Before The Besht

Before the Baal Shem Tov was the Besht

Israel was called to his father Eleazer’s death bed.

“Mien yingele, my precious child,” he said, “we are always surrounded by the Satan, the angel of folly, but now the world is shrouded by dark clouds, like the dark you could touch when Hashem Yisborekh punished Egypt, and no one can pray surrounded by such darkness. But you know G!d’s sacred name. Remember it! So long as you do, the Satan cannot let the Evil One pass into your life. You are safe.” Eleazer died.

The kehilla gathered to foster Israel. He went to school, but he could not bend over a sefer and learn like the others did. The fields, the trees, the forest, this was his world, and there were times when he would run to catch what the breeze blew his way. The teacher? Chase him, catch him, and bring him back to bend over his sefer.

One day the teacher said “I will not chase him today.”

That was the day Israel heard Shomayim and Aretz, Earth and Heaven, call him. Some say this was they day he became the Baal Shem Tov. So he went to heed their call. Rough and wild, he lived alone, slept outside, and ate the wild produce. The beasts and the birds speak, Israel learned what they said and how they said it. He now knew what the saintly Rebbe Shimon knew, that nothing was better for any body than silence, and there were times he would sha! shtill! and then all he could hear was Earth singing sweetly to G!d. The time came, as always it does also for us, when Israel returned from the wild.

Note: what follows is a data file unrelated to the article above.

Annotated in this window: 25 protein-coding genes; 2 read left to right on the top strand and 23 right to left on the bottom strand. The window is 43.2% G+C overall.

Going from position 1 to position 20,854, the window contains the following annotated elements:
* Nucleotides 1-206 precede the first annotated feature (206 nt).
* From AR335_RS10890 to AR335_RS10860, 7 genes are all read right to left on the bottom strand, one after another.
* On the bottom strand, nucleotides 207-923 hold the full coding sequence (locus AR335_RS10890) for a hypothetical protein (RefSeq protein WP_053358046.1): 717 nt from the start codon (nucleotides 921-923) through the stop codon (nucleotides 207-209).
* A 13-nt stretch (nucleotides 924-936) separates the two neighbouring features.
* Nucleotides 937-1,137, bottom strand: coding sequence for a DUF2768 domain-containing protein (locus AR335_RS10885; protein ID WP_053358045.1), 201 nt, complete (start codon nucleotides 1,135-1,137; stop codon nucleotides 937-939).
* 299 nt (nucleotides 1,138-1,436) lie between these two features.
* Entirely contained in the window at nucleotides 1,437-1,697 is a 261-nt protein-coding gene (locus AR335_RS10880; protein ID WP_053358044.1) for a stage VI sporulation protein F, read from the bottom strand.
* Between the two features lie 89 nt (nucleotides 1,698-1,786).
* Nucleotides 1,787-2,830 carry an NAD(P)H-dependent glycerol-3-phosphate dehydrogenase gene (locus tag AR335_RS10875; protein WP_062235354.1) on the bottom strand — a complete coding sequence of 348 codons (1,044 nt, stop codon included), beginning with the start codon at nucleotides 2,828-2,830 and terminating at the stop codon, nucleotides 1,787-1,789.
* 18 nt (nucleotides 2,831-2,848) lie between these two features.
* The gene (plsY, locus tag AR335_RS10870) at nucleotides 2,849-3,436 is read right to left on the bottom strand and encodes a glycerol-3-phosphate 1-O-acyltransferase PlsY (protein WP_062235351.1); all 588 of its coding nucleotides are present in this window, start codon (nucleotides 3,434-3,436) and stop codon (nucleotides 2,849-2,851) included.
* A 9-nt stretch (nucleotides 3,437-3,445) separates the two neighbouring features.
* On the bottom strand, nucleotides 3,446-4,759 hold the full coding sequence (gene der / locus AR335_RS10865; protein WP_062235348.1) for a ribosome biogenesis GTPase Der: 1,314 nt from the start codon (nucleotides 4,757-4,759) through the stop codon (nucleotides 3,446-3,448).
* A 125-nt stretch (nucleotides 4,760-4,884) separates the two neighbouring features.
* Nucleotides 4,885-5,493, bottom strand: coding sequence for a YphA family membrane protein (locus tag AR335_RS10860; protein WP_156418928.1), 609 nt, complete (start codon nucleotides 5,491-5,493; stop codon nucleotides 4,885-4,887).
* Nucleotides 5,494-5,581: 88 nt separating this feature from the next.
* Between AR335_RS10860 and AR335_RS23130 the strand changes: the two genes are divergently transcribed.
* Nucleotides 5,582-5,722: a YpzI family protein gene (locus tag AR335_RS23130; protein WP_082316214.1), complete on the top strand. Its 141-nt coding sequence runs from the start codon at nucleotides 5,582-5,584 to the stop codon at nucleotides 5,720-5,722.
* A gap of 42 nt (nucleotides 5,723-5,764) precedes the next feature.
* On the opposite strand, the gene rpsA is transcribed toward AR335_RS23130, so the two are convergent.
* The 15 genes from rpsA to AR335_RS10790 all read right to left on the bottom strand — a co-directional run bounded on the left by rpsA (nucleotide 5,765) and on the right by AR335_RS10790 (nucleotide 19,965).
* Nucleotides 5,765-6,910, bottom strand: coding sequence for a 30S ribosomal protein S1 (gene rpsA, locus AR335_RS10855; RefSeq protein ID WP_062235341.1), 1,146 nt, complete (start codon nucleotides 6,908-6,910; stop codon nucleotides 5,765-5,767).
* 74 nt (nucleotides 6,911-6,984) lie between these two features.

His job was to collect the children and bring them to school. He had an unusual route. He lead them through the safe wild places he knew, teaching them what songs he knew, and they would march through meadow and forest. Prayers they uttered reached the Throne of Heaven. Moshiach, the Messiah, was alerted. “Is it now the time,” Moshiach wondered, “for me to descend?”

The Satan watched. Heaven’s prosecutor stood respectfully before G!d and said “Let me contend against Israel,” and G!d permitted. And thus the Satan came down to our level, but could find no allies. No beast, nor bird, nor even the insects, would support the prosecution of one such as Israel. Adam Zev was another matter.

The forester Adam Zev made his home near the village where the children lived. A cursed man without a soul, when the moon was bright he became a werewolf. A bush became his bed at dawn. Exhausted, his humanity returned, and he would sleep. The Satan found him and removed his heart. Part human and part animal, yes, but no monster until the Satan transplanted his heart.

The monster Adam Zev once appeared as Israel led the children through the fields to the school. The parents now refused to send their children with Israel. “A wolf ran from the trees,” Israel said to them, “and it won’t happen again.” Others say this is when Israel became the Baal Shem Tov.

The parents trusted him and sent their children with him the next day. “Don’t be afraid,” he told the children. “Trust G!d and call G!d’s Name.” And that’s what they did when Adam Zev appeared again, even though they were terrified.

And Israel? This is when think he became the Baal Shem Tov.

Israel walked into Adam Zev and removed the monster’s heart. He held it in his hand, a quivering creature like a bird with a broken wing. A quality of mercy he had not yet mastered now filled Israel, so he became its master, and he led the children to school.

The children did not master this quality of mercy. They stopped going through field and forest. They became again like their parents, serious, with heads bent over books. Israel? Over time it happened that he came to be called “Baal Shem Tov.” There were other baalei shem but none were like him.

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